Home News Local News Cyclists raise money to battle substance abuse

Cyclists raise money to battle substance abuse

0

Copyright © 2021 Roswell Daily Record

At 8 a.m. Saturday, the campsite at Lea Lake in Bottomless Lakes State Park was already buzzing with activity. Cyclists were already up and on their bikes ready to ride. Some had loved ones standing by the road cheering them on as they rode anywhere between one to eight laps for the eighth annual Tour de Ocho Millas charity bike ride.

For an entry fee of $40, or $50 to sign up the morning of the Tour de Ocho Millas, cyclists work to complete at least one eight-mile lap around Lea Lake.

Water and emergency aid stations were scattered about the route and an ambulance was on standby to tend to anyone in need. Some riders commited to completing eight laps or more before noon, when the event officially ended.

The event serves as an annual fundraiser for Reflections & Recovery, a nonprofit that works to help people wrestling with drug and alcohol addiction. Lorual VanRheenen, executive director of Reflections & Recovery, said the Tour de Ocho Millas also allows the group to raise awareness about its services.

Bob Link, an avid cyclist from Roswell, was on his bike, and said he was going to ride to complete as many laps as he could. Link, who has been a volunteer for Reflections & Recovery in the past, said he tries to make it to the Tour de Ocho Millas each year.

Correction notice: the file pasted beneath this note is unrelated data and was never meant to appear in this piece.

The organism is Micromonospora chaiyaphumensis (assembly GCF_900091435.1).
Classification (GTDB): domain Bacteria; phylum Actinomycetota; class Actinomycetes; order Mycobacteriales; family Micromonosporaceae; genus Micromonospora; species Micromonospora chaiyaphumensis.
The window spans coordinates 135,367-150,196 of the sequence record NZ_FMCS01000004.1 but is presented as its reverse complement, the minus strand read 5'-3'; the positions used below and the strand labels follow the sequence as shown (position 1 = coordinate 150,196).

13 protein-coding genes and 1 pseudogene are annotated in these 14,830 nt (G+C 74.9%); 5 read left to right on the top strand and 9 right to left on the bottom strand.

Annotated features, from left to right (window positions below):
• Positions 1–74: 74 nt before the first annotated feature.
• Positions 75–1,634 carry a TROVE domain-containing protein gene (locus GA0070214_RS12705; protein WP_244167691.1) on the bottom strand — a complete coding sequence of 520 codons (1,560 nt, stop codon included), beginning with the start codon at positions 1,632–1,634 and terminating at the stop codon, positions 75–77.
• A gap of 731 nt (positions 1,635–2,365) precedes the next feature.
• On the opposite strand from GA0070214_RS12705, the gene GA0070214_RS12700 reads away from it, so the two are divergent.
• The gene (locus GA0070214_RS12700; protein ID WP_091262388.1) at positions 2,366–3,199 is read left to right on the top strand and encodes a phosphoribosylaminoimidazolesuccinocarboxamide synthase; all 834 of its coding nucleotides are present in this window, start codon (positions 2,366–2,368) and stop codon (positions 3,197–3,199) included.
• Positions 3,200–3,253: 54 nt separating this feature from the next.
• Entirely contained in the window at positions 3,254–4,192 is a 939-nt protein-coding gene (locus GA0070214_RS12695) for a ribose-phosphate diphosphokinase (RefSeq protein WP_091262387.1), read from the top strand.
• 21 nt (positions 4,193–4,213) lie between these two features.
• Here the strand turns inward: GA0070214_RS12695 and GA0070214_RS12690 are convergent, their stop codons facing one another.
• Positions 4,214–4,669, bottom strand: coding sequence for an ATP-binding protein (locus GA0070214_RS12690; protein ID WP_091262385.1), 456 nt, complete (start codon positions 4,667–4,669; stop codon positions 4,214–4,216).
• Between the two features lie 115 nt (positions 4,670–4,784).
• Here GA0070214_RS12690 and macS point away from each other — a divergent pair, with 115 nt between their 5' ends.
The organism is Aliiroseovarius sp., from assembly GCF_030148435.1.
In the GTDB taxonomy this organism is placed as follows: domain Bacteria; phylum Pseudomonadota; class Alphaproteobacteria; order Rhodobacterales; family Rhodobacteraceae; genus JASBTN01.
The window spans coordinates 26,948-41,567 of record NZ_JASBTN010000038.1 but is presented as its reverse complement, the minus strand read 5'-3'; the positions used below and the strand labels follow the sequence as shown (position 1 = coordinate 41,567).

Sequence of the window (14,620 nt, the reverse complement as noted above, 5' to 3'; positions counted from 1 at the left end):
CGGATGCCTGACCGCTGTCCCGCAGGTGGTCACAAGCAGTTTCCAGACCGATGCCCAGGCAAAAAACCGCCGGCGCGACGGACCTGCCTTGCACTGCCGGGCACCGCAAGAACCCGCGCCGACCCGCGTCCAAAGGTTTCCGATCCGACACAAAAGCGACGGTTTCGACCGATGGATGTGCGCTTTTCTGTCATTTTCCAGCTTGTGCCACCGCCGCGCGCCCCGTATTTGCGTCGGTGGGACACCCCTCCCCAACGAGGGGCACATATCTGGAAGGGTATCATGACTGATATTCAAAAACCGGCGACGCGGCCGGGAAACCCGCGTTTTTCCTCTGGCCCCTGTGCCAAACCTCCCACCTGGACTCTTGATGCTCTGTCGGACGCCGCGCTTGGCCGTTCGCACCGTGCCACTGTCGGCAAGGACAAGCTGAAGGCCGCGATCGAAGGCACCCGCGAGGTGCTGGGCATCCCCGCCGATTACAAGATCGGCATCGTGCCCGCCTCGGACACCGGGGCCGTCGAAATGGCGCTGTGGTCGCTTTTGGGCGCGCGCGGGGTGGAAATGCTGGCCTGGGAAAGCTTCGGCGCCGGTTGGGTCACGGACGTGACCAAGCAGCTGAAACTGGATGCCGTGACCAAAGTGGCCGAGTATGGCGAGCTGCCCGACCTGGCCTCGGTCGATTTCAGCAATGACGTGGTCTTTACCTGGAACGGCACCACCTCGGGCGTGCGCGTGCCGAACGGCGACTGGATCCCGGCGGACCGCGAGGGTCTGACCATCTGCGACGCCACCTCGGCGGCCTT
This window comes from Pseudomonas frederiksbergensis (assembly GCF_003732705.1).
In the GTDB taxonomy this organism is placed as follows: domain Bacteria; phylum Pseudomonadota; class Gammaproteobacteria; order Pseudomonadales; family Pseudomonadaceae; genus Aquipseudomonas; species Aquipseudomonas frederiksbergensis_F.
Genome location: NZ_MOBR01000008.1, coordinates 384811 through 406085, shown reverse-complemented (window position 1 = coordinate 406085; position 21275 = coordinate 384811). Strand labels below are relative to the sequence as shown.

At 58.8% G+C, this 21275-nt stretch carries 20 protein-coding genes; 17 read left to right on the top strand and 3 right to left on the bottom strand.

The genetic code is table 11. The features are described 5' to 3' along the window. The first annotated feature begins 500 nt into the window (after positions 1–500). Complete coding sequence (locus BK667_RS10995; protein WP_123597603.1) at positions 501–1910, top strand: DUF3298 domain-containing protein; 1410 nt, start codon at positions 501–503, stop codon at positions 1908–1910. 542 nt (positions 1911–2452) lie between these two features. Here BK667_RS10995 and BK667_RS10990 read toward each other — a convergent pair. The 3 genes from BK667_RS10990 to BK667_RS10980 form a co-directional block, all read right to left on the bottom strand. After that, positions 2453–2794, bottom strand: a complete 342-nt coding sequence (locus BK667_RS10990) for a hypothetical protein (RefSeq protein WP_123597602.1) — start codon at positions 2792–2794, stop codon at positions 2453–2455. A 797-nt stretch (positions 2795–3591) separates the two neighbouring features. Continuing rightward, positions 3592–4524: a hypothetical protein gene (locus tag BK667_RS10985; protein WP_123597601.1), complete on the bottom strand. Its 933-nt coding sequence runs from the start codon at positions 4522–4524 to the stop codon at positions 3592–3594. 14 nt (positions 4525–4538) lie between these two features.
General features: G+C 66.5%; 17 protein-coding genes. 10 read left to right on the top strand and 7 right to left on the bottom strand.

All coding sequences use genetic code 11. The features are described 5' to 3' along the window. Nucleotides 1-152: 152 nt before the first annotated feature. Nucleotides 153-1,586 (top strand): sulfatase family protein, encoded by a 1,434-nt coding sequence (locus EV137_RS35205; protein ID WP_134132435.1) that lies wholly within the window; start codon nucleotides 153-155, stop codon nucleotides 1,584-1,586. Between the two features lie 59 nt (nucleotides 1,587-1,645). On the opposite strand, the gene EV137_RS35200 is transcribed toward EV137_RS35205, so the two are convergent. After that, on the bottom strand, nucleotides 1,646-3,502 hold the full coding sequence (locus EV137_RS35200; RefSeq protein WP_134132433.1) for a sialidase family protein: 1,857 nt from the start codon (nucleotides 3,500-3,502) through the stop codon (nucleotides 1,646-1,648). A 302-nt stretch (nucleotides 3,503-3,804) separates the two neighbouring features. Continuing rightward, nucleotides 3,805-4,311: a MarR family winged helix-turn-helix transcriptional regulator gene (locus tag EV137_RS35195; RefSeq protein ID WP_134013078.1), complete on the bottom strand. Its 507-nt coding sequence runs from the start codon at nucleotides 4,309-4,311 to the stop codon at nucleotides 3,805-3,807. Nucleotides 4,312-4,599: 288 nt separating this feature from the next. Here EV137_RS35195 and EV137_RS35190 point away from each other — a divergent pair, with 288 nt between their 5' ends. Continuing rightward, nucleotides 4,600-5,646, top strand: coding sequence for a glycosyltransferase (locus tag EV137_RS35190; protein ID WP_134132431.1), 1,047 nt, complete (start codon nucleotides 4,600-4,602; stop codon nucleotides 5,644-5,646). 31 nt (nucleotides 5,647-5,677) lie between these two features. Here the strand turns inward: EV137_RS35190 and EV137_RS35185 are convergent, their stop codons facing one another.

Support Local Journalism
Subscribe to the Roswell Daily Record today.

“It’s just a great thing to do and be out here on a beautiful day and go for a bike ride,” he said.

VanRheenen said each year the event typically brings in about $10,000 with between 60 and 100 cyclists taking part. Taunya Scott, a member of the Reflections & Recovery board of directors, said people came from all across New Mexico, with others coming from Arizona, Texas, Missouri and Colorado.

VanRheenen said that the training and preparation that a person has to go through to prepare for cycling is similar to that which addicts have to go through to get sober.

“If you want to be a good bicyclist, you need to train. You have to put energy and effort into it and there is pain in doing it well,” she said.

As people recover from substance abuse, they also have to recalibrate their bodies and minds, network with new people and gain a different perspective,” she said.

“And that is just so symbolic of what happens when you train for a bicycle race,” VanRheenen added.

She said that her favorite part of the event is the beginning and the end, as people make a commitment and then finish to the sound of applause.

That support and feeling of accomplishment is also similar to what it is like to beat addiction, she said.

Breaking news reporter Alex Ross can be reached at 575-622-7710, ext. 301, or at breakingnews@rdrnews.com.